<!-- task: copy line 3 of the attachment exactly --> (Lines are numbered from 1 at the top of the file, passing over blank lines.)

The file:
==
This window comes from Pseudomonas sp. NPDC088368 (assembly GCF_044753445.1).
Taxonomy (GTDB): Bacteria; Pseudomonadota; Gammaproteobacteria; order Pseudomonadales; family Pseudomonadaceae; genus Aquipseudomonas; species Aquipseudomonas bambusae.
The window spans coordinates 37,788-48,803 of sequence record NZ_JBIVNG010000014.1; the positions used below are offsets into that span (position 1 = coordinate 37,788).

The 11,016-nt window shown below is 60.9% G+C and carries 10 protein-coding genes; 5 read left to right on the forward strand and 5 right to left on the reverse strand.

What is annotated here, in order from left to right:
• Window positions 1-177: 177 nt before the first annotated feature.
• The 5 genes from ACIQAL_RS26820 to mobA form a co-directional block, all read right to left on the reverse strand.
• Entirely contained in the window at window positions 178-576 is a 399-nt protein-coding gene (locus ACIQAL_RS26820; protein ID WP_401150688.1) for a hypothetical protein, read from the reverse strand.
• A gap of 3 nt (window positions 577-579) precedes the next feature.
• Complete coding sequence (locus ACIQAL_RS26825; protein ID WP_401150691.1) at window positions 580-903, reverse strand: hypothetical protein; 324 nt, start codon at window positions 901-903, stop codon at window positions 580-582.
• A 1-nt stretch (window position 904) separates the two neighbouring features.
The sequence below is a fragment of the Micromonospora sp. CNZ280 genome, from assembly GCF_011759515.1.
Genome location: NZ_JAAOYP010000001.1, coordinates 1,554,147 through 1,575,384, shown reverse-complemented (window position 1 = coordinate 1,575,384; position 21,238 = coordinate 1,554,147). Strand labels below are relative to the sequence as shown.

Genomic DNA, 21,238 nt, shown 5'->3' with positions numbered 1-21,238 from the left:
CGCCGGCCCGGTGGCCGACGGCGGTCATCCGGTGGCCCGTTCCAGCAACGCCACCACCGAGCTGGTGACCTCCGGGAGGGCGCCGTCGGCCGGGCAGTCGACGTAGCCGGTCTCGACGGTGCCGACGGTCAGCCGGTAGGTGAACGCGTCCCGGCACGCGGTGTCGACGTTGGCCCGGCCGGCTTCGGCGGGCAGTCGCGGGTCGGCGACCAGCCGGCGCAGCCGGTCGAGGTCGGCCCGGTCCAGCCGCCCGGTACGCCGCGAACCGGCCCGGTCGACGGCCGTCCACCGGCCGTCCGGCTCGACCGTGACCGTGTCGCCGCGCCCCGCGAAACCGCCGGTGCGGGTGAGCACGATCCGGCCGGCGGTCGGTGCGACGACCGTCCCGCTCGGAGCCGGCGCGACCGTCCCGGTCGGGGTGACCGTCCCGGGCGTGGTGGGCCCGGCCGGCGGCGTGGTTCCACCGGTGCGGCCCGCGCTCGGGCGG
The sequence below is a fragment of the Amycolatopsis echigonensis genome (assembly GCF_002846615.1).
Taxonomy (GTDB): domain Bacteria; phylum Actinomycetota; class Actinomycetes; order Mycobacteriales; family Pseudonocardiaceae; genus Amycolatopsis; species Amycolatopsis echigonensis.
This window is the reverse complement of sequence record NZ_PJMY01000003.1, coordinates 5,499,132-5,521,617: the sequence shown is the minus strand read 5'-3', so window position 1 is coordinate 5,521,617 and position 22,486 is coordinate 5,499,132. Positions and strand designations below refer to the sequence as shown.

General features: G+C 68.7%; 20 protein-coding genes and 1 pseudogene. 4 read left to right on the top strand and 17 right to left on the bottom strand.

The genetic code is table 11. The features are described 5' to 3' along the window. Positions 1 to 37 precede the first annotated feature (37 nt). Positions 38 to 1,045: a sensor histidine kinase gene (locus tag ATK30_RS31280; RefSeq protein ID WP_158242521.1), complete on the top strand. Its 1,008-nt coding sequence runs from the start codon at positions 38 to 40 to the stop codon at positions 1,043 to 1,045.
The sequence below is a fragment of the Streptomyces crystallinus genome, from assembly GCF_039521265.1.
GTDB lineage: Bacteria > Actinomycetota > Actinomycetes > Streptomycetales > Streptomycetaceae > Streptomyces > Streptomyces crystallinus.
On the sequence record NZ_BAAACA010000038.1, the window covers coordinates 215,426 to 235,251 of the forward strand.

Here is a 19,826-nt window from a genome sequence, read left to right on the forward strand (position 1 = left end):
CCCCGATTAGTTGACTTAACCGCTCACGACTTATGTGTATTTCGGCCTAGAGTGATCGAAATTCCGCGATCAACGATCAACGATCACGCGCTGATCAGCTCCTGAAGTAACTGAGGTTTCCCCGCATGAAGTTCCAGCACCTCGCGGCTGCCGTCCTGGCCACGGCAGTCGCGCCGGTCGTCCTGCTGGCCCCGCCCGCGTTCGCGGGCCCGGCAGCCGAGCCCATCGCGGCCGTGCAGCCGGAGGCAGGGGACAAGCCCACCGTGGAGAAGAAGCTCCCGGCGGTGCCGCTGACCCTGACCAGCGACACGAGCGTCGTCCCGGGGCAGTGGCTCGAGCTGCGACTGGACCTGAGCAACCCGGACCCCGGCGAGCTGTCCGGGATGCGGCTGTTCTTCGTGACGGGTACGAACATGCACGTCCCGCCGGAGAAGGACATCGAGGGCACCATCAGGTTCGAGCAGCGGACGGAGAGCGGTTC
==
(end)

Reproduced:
The window spans coordinates 37,788-48,803 of sequence record NZ_JBIVNG010000014.1; the positions used below are offsets into that span (position 1 = coordinate 37,788).